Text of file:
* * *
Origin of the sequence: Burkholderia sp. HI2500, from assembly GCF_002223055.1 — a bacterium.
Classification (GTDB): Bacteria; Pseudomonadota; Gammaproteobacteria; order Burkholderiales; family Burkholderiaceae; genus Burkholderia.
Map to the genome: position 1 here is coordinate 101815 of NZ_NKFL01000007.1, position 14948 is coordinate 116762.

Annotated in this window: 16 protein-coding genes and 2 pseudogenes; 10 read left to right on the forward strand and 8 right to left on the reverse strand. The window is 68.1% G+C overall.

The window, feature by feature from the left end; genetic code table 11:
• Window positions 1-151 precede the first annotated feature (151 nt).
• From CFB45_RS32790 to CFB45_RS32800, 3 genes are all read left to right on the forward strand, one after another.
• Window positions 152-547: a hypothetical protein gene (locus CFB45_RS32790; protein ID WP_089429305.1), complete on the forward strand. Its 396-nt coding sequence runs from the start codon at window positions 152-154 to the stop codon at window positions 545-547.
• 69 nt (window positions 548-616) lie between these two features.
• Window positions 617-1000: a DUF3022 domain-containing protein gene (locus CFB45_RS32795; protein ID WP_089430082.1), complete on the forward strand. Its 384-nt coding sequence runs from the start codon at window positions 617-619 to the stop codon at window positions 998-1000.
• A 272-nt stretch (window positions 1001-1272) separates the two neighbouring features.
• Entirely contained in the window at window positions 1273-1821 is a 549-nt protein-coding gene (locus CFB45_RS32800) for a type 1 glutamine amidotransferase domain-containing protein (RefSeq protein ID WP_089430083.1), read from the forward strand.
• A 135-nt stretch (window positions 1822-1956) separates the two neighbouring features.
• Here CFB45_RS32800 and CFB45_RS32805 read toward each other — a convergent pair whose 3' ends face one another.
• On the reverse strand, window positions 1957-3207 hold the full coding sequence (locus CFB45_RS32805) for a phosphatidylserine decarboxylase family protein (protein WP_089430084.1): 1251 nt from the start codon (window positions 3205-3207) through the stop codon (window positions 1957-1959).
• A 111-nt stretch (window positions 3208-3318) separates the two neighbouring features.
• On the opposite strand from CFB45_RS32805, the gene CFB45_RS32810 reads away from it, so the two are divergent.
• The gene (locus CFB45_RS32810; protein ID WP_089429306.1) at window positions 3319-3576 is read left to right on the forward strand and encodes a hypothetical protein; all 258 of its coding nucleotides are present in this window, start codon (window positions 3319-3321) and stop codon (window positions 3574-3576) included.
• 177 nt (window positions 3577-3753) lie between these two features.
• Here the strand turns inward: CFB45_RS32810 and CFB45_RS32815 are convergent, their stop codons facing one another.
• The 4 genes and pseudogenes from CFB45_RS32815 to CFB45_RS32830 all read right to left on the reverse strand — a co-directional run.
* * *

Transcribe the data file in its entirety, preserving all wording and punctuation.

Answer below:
Origin of the sequence: Burkholderia sp. HI2500, from assembly GCF_002223055.1 — a bacterium.
Classification (GTDB): Bacteria; Pseudomonadota; Gammaproteobacteria; order Burkholderiales; family Burkholderiaceae; genus Burkholderia.
Map to the genome: position 1 here is coordinate 101815 of NZ_NKFL01000007.1, position 14948 is coordinate 116762.

Annotated in this window: 16 protein-coding genes and 2 pseudogenes; 10 read left to right on the forward strand and 8 right to left on the reverse strand. The window is 68.1% G+C overall.

The window, feature by feature from the left end; genetic code table 11:
• Window positions 1-151 precede the first annotated feature (151 nt).
• From CFB45_RS32790 to CFB45_RS32800, 3 genes are all read left to right on the forward strand, one after another.
• Window positions 152-547: a hypothetical protein gene (locus CFB45_RS32790; protein ID WP_089429305.1), complete on the forward strand. Its 396-nt coding sequence runs from the start codon at window positions 152-154 to the stop codon at window positions 545-547.
• 69 nt (window positions 548-616) lie between these two features.
• Window positions 617-1000: a DUF3022 domain-containing protein gene (locus CFB45_RS32795; protein ID WP_089430082.1), complete on the forward strand. Its 384-nt coding sequence runs from the start codon at window positions 617-619 to the stop codon at window positions 998-1000.
• A 272-nt stretch (window positions 1001-1272) separates the two neighbouring features.
• Entirely contained in the window at window positions 1273-1821 is a 549-nt protein-coding gene (locus CFB45_RS32800) for a type 1 glutamine amidotransferase domain-containing protein (RefSeq protein ID WP_089430083.1), read from the forward strand.
• A 135-nt stretch (window positions 1822-1956) separates the two neighbouring features.
• Here CFB45_RS32800 and CFB45_RS32805 read toward each other — a convergent pair whose 3' ends face one another.
• On the reverse strand, window positions 1957-3207 hold the full coding sequence (locus CFB45_RS32805) for a phosphatidylserine decarboxylase family protein (protein WP_089430084.1): 1251 nt from the start codon (window positions 3205-3207) through the stop codon (window positions 1957-1959).
• A 111-nt stretch (window positions 3208-3318) separates the two neighbouring features.
• On the opposite strand from CFB45_RS32805, the gene CFB45_RS32810 reads away from it, so the two are divergent.
• The gene (locus CFB45_RS32810; protein ID WP_089429306.1) at window positions 3319-3576 is read left to right on the forward strand and encodes a hypothetical protein; all 258 of its coding nucleotides are present in this window, start codon (window positions 3319-3321) and stop codon (window positions 3574-3576) included.
• 177 nt (window positions 3577-3753) lie between these two features.
• Here the strand turns inward: CFB45_RS32810 and CFB45_RS32815 are convergent, their stop codons facing one another.
• The 4 genes and pseudogenes from CFB45_RS32815 to CFB45_RS32830 all read right to left on the reverse strand — a co-directional run.